The Bottom Line: Thoughts From a Student Economist: Are apps changing how we see investing?


Reubin Turner
City Editor

Many knew it was only a matter of time, but it’s finally happened – the social mediafication of investing.

Several millennials along the West Coast are using unconventional methods that involve social media and apps to enter a market that 20-somethings have been afraid to do with lingering memories of the Great Recession.

The fact that social media is a tool this generation is well-versed in suggests the medium is here to stay.

Because social mediafication encourages novices to invest by learning together and sharing advice from investors of all skill levels, this will have a big impact on the investing sector, especially venture capitalism.

This method will certainly begin to spread throughout the country as its effectiveness begins to grow.

Through social media and technology apps, young investors are able to learn together by sharing tips, following other investors’ stock picks and informing each other of the latest trends in markets.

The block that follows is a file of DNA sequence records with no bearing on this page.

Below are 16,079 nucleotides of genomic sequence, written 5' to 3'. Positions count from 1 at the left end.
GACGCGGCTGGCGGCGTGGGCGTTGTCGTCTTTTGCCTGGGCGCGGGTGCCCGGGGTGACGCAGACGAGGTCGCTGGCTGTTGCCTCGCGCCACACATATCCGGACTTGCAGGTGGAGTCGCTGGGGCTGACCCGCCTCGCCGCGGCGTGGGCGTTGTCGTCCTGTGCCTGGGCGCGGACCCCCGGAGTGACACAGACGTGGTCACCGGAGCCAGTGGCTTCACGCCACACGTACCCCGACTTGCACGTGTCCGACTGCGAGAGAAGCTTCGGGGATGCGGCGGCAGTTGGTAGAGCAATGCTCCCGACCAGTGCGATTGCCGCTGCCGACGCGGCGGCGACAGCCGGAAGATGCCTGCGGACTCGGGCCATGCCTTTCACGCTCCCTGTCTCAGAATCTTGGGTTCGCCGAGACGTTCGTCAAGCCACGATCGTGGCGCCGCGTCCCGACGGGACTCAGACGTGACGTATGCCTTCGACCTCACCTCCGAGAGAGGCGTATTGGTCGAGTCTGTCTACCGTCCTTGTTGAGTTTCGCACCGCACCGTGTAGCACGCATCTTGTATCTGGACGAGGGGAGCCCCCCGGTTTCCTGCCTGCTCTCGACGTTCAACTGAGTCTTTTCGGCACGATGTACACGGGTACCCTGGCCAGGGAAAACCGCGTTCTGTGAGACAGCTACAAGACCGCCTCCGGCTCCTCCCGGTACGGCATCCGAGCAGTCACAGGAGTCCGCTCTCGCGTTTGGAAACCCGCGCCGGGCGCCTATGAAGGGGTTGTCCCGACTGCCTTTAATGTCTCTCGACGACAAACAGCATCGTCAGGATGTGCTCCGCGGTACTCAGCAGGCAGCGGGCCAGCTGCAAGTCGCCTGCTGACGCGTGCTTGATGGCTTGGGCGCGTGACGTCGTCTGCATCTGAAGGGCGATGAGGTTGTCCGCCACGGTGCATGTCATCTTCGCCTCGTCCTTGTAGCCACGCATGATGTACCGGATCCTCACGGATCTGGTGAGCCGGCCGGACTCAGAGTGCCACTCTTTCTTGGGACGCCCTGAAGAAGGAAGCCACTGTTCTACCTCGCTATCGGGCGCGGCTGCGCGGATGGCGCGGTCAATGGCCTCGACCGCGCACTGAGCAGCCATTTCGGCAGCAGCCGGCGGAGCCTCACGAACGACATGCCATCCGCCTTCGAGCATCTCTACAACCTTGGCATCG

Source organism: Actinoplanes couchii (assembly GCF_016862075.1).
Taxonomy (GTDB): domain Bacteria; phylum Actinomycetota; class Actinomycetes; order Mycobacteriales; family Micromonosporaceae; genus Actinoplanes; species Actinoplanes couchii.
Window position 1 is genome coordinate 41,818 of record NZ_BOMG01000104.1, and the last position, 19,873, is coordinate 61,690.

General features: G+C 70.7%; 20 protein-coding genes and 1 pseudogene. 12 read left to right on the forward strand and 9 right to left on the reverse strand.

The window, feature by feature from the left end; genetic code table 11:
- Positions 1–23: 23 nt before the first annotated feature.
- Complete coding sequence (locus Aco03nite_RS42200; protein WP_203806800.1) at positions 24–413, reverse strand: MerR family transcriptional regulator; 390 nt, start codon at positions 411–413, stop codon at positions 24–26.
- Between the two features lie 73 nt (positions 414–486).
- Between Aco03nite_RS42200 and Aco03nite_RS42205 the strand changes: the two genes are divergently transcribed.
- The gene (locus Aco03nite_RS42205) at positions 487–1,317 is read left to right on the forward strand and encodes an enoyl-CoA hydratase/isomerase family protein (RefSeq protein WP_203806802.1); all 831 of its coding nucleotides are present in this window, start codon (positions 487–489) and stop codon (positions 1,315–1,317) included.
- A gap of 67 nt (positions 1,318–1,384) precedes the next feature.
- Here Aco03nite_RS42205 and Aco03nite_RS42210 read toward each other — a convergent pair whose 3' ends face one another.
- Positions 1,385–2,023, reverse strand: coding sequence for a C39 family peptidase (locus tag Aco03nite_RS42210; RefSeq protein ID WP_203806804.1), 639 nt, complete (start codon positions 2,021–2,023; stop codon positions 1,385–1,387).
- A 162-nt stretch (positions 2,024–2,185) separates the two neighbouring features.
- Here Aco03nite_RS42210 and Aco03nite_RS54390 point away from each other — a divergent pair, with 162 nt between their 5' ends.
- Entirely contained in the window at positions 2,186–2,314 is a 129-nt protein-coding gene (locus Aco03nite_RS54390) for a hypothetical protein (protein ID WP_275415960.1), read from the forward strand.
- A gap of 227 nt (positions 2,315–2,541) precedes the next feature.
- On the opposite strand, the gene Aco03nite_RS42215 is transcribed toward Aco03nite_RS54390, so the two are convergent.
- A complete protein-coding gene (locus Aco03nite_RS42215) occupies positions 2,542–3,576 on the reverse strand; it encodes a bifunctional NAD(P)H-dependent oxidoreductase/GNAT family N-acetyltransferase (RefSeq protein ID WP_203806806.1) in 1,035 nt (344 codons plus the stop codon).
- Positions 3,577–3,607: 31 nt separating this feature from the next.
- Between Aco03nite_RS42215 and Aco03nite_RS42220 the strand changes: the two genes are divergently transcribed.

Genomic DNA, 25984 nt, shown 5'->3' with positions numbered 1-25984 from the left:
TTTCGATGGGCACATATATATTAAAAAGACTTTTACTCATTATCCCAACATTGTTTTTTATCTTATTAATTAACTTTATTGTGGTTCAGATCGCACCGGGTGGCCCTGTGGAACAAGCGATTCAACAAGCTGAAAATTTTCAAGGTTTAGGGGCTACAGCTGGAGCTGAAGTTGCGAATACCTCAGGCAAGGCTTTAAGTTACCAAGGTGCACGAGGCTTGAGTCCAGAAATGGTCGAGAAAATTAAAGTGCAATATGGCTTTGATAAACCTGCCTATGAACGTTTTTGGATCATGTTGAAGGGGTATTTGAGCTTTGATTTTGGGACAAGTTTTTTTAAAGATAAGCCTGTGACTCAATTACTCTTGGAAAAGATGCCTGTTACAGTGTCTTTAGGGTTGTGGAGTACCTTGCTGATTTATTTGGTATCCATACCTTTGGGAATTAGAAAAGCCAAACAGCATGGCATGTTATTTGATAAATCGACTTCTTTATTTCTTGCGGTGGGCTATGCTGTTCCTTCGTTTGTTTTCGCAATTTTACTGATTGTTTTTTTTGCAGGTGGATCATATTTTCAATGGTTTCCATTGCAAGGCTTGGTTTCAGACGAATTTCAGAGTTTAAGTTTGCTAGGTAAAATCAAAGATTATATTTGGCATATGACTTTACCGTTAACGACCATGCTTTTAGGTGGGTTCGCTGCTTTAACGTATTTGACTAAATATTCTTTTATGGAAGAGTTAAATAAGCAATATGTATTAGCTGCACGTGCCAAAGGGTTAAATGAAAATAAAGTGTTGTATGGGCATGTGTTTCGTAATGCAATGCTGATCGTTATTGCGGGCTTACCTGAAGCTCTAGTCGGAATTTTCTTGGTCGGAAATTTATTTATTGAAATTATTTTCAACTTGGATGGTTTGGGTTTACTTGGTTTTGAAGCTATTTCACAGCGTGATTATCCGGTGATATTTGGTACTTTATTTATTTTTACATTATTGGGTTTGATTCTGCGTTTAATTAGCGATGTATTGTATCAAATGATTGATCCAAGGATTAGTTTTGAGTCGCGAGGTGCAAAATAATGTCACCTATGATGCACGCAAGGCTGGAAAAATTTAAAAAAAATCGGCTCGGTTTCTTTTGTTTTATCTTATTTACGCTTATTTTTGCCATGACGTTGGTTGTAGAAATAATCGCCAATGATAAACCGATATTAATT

Young investors looking to invest their new wealth can find financial planners on these apps through recommendations from friends and followers.

One of these apps, Tip’d Off, has had a huge amount of success in the Bay Area. One user, Ankush Saxena, said because millennials have been more conservative than their predecessors, this app helped spur investing in Silicon Valley. He said this was primarily because the young investors felt “comfortable” using the app.

There are, however, some drawbacks to using such methods.

Some financial planners say because the markets can be volatile, investors should use caution making decisions based on activity from those they track.

Alan Moore, a certified financial planner, said opting in and out of stocks based on social trends can be costly.

Despite some of the warnings, evidence shows there is a growing demand among millennials to use such methods to invest in their future. With a recent survey showing younger Americans feel more confidence about their financial future than any other age group, this demand is only  going to get stronger.